By Goode, Stephen
Insight on the News , Vol. 19, No. 1
It was good work, and they were pleased to get it given the hard times. During the Great Depression of the 1930s, nearly 1,000 out-of-work American artists found employment making images in watercolor of the nation's cultural heritage. They copied quilts, weather vanes, signs that hung in front of inns, children's toys, pottery, carousel animals and much else--almost anything that had been made between the country's settlement and 1900, and which seemed a piece of vintage Americana worth saving for posterity as an image before the item got lost or fell apart.
Their project came under the name "The Index of American Design" and was part of the Federal Art Project (FAP), itself a unit of the New Deal's Works Progress Administration, one of many new federal agencies brought into being by the administration of Franklin Delano Roosevelt to deal with the economic crisis the nation faced and to put Americans to work.
The project's purpose was simple and admirably straightforward: "To record material of historical significance which has not heretofore been studied and which, for one reason or another, stands in danger of being lost," according to the Index of American Design Manual, the agency's handbook. The 1,000 artists who worked on the watercolor illustrations that now make up the Index made these splendid images at various times between 1935 and early 1942, when the project came to an end with the United States' entry into World War II.
But what a legacy of pure Americana they left us! Altogether, the Index artists created more than 18,200 watercolors of objects from 34 states. Since 1943, these paintings have been in the care of the National Gallery of Art in Washington, where they're available for artists, scholars and others to examine daily. There also have been national tours of selected watercolors from the collection and, from time to time, exhibitions of the work at the National Gallery itself.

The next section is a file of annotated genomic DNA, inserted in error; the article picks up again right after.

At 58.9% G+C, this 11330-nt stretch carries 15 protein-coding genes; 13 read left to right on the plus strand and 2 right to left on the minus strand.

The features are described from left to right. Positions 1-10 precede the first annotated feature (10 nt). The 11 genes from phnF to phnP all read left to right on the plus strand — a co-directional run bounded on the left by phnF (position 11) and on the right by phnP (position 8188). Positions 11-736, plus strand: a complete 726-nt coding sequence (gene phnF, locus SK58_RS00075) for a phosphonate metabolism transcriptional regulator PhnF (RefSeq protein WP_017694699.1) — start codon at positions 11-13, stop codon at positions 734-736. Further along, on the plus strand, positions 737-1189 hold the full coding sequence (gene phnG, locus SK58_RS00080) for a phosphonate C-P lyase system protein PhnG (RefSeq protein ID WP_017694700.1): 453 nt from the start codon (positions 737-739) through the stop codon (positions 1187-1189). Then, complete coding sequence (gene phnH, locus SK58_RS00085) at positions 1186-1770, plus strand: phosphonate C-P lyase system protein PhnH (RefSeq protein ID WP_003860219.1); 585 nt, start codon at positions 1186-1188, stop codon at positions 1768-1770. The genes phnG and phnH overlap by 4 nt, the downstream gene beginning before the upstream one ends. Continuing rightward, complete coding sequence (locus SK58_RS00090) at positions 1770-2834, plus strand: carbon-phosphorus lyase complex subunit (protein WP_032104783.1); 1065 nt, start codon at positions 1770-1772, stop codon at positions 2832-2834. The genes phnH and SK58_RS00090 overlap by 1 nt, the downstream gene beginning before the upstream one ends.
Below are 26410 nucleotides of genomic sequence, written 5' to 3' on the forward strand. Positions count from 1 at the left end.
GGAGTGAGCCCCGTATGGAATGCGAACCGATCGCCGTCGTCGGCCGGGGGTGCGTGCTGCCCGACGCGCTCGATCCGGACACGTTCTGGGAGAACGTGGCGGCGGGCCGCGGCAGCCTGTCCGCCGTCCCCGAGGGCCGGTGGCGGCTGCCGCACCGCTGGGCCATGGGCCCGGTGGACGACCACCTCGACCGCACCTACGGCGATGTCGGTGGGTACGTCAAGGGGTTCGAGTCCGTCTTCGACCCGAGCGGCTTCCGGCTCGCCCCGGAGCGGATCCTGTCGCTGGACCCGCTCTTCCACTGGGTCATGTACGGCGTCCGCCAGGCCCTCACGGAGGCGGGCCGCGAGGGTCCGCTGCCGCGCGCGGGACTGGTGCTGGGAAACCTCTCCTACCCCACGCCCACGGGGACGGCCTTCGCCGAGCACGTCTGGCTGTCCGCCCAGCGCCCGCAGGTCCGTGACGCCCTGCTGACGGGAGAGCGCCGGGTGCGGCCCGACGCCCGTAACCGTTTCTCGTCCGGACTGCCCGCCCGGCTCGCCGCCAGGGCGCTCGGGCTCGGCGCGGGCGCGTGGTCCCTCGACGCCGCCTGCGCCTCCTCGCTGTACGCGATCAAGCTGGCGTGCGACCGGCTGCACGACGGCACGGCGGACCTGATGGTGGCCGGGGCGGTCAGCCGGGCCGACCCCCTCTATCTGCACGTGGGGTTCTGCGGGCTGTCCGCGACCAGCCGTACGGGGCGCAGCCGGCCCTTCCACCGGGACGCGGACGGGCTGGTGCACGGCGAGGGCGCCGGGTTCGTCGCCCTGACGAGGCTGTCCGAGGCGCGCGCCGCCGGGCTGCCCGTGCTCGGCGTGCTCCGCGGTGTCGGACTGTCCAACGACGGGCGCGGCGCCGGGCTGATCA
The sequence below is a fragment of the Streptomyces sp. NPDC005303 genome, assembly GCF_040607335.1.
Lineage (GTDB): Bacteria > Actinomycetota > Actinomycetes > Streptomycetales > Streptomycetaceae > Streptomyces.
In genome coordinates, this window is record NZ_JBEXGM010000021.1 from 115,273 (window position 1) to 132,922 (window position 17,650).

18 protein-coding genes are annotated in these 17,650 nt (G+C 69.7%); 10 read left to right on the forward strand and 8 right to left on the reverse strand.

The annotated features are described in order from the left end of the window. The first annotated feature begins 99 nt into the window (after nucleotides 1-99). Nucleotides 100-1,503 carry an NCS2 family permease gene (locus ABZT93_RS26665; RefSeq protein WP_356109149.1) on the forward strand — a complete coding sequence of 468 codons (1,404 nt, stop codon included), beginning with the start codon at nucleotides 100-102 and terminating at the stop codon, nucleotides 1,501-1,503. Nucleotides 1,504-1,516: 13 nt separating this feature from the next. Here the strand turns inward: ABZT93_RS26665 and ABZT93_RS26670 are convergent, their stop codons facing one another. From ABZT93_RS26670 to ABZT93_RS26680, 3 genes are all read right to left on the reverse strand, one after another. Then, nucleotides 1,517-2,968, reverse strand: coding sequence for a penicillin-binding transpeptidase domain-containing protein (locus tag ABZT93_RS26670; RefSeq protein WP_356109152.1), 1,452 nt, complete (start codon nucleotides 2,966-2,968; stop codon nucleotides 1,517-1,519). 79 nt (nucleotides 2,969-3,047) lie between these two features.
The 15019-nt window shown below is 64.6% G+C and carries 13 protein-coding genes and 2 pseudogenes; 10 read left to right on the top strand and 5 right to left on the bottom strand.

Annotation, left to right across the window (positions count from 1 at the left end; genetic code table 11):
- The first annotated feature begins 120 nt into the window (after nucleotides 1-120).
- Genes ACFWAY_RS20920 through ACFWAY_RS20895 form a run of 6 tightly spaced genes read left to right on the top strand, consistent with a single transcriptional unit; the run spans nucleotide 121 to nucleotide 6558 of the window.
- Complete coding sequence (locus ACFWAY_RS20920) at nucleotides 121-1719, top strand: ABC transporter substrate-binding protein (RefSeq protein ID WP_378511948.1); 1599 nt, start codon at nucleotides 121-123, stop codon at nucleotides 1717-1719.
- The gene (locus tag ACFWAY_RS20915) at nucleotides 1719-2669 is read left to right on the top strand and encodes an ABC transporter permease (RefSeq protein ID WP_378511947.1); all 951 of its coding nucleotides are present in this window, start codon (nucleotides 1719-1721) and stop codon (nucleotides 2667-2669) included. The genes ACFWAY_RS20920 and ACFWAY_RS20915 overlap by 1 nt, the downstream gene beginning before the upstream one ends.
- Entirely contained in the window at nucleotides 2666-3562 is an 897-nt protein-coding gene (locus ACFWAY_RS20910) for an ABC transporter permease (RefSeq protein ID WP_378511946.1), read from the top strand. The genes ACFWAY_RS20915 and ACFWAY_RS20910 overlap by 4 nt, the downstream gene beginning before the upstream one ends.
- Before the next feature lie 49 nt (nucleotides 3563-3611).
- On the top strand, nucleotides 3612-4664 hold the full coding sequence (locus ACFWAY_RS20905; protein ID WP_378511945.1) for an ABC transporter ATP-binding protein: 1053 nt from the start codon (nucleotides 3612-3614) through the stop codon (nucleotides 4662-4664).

Now visitors to the National Gallery can view a new exhibition of nearly 90 of these splendid watercolors along with 35 of the objects they portray, located through the painstaking detective work of exhibition curator Virginia Tuttle Clayton. In a talk to art journalists at the exhibitions press opening, Clayton, the National Gallery's associate curator of old-master prints, lamented not finding each of the objects for which she searched.
A child's doll dated from 1755-65 that was painted by Index artist Molly Bodenstein in 1938, for example, seems to have disappeared. Dressed in a red calico outfit with a lace scarf, the doll had been part of a collection of "authentic American dolls" owned by Annie Ruth Cole of Petersburg, Va.
But Clayton did locate many fine items, not the least of which is an 1835 weather vane that originally sat atop a slaughterhouse in Fairhaven, Mass. The handsomely rendered device, now at the New Bedford Whaling Museum in Massachusetts, is a painted wood sculpture of a farmer taking a pig to the butcher. Both man and animal walk astride the dull side and handle of the blade that soon will be used to turn the pig into bacon and chops--proof, if proof were needed, that grim wit has a long American pedigree.
Why create an index of American design? Its purpose partly was to give destitute artists a means of keeping body and soul together during difficult times. But Clayton sees a deeper and far more significant aim than merely creating busywork for craftsman. She calls this deeper aim "cultural nationalism."
In the 1930s many American artists and critics looked upon the United States as devoid of an artistic heritage upon which its contemporary artists could build, Clayton maintains. They believed that American painters, sculptors and designers had to turn to Europe or elsewhere to gather ideas and learn serious artistic style.
The main purpose of the Index was to prove this negativism wrong and show there was nothing lacking in the country's artistic past, Clayton avers. …